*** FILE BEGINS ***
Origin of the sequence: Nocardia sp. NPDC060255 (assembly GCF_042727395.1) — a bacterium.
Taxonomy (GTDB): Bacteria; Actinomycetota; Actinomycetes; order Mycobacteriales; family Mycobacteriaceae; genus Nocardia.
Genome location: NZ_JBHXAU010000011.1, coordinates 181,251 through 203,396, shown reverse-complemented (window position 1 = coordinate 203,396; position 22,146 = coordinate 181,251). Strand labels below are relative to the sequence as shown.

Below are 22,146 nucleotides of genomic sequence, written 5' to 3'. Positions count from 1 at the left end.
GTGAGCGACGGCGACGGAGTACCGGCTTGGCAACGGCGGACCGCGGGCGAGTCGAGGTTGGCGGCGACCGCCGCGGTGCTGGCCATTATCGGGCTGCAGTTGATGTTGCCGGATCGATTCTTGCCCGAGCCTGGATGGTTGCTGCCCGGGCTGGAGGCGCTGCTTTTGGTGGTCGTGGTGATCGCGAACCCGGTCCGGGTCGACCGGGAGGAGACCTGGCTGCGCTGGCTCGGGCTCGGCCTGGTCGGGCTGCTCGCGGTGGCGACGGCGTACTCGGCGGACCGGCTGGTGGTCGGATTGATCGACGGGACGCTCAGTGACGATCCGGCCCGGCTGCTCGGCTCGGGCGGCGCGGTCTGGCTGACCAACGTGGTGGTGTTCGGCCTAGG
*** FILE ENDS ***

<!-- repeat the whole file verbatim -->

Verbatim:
Origin of the sequence: Nocardia sp. NPDC060255 (assembly GCF_042727395.1) — a bacterium.
Taxonomy (GTDB): Bacteria; Actinomycetota; Actinomycetes; order Mycobacteriales; family Mycobacteriaceae; genus Nocardia.
Genome location: NZ_JBHXAU010000011.1, coordinates 181,251 through 203,396, shown reverse-complemented (window position 1 = coordinate 203,396; position 22,146 = coordinate 181,251). Strand labels below are relative to the sequence as shown.

Below are 22,146 nucleotides of genomic sequence, written 5' to 3'. Positions count from 1 at the left end.
GTGAGCGACGGCGACGGAGTACCGGCTTGGCAACGGCGGACCGCGGGCGAGTCGAGGTTGGCGGCGACCGCCGCGGTGCTGGCCATTATCGGGCTGCAGTTGATGTTGCCGGATCGATTCTTGCCCGAGCCTGGATGGTTGCTGCCCGGGCTGGAGGCGCTGCTTTTGGTGGTCGTGGTGATCGCGAACCCGGTCCGGGTCGACCGGGAGGAGACCTGGCTGCGCTGGCTCGGGCTCGGCCTGGTCGGGCTGCTCGCGGTGGCGACGGCGTACTCGGCGGACCGGCTGGTGGTCGGATTGATCGACGGGACGCTCAGTGACGATCCGGCCCGGCTGCTCGGCTCGGGCGGCGCGGTCTGGCTGACCAACGTGGTGGTGTTCGGCCTAGG